2 African Americans leading Chicago Fire Department for first time in history

CHICAGO (WLS) -- Richard Ford's appointment to commissioner of the Chicago Fire Department means that two African Americans lead the nation's second largest fire department for the first time in history.

Growing up in the Chatham neighborhood he had many Chicago police officers in his family, but Ford wanted to change the image of firefighters.

"I really didn't see any African American firefighters, saw a lot of police," Ford said. "It was rough those first couple of years, dad was not happy I was on the fire department... I wanted to do something a little different."

Appointed in September by Mayor Rahm Emanuel, Ford became the third African American Chicago Fire Commissioner, and with the promotion of First Deputy Annette Nance-Holt, it is the first time that the top two spots at CFD are held by African Americans.

"We're making progress and we are working together to get things done well," Ford said.

CFD is the second largest fire department in the country. And in this diverse city, the commissioner wants to see more of that diversity reflected in the department.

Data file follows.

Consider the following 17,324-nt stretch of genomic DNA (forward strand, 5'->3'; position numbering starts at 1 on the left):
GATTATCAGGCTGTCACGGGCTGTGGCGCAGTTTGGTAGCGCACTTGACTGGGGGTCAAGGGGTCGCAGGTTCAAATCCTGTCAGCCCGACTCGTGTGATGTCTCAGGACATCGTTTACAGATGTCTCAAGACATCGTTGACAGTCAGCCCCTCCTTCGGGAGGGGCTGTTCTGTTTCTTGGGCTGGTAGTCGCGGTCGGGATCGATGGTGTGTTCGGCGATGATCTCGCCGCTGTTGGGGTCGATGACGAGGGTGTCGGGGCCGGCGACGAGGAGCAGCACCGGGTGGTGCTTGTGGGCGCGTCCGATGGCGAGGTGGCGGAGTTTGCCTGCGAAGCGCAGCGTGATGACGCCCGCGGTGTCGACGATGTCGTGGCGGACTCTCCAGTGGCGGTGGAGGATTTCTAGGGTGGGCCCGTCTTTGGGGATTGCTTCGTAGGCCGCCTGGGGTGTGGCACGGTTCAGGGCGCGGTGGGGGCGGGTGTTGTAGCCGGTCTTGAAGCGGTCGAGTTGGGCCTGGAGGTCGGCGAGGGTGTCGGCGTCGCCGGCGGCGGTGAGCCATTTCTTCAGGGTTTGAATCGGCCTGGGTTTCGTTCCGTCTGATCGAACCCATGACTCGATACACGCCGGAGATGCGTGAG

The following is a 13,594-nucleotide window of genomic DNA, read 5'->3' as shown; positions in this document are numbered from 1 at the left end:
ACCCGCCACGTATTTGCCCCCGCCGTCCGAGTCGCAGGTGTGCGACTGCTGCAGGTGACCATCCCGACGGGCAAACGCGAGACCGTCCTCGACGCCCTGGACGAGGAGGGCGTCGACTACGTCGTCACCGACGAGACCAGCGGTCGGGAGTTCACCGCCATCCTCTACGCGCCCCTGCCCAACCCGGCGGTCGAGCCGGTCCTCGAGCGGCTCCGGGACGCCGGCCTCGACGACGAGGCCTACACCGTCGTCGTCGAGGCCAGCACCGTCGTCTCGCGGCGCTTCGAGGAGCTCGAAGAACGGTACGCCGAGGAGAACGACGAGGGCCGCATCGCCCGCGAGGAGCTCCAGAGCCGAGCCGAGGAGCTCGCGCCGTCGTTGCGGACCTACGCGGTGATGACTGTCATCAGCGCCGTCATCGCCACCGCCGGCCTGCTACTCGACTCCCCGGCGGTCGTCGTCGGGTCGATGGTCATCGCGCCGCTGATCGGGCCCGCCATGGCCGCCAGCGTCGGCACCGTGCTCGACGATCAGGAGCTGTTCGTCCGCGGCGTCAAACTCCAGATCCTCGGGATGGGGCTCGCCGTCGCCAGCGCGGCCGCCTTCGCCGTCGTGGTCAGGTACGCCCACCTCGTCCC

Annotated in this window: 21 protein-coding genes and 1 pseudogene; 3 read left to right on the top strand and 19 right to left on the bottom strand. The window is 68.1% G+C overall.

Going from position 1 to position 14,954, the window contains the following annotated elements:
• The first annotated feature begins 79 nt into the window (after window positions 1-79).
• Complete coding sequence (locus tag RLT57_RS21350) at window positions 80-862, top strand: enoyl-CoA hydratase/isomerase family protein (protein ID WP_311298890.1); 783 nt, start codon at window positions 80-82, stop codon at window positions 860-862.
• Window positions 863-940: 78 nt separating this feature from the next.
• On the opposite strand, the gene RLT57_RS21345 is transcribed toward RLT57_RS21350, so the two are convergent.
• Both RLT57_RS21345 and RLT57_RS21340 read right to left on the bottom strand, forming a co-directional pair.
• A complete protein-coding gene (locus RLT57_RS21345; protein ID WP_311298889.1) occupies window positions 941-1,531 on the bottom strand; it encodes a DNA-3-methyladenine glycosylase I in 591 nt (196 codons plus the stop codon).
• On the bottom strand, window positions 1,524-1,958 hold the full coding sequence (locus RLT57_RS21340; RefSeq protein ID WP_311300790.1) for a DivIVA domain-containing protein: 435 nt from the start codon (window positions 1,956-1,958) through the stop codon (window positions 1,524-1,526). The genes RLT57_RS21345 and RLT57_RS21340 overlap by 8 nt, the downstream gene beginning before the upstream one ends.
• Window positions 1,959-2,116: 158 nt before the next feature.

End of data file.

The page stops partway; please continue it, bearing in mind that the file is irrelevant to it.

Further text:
"Often time we don't talk about race but when we can be honest and calm a good conversation can take place," Ford said.

In his three-decades-long career, Ford has had many saves including his own son, who was 5 years old at the time. It happened at the dinner table after a training session.

"My son started choking and I used that maneuver to get it out," said Ford. "So, this is a beautiful career and we need to push our kids to get in EMS, fire it's a beautiful thing. Very rewarding," said Commissioner Ford.

Currently 17 percent of all of the CFD's employees are African American, but Commissioner Ford has plans for recruitment and promotions to increase that percentage so more Chicago kids can see themselves in the faces of Chicago firefighters.
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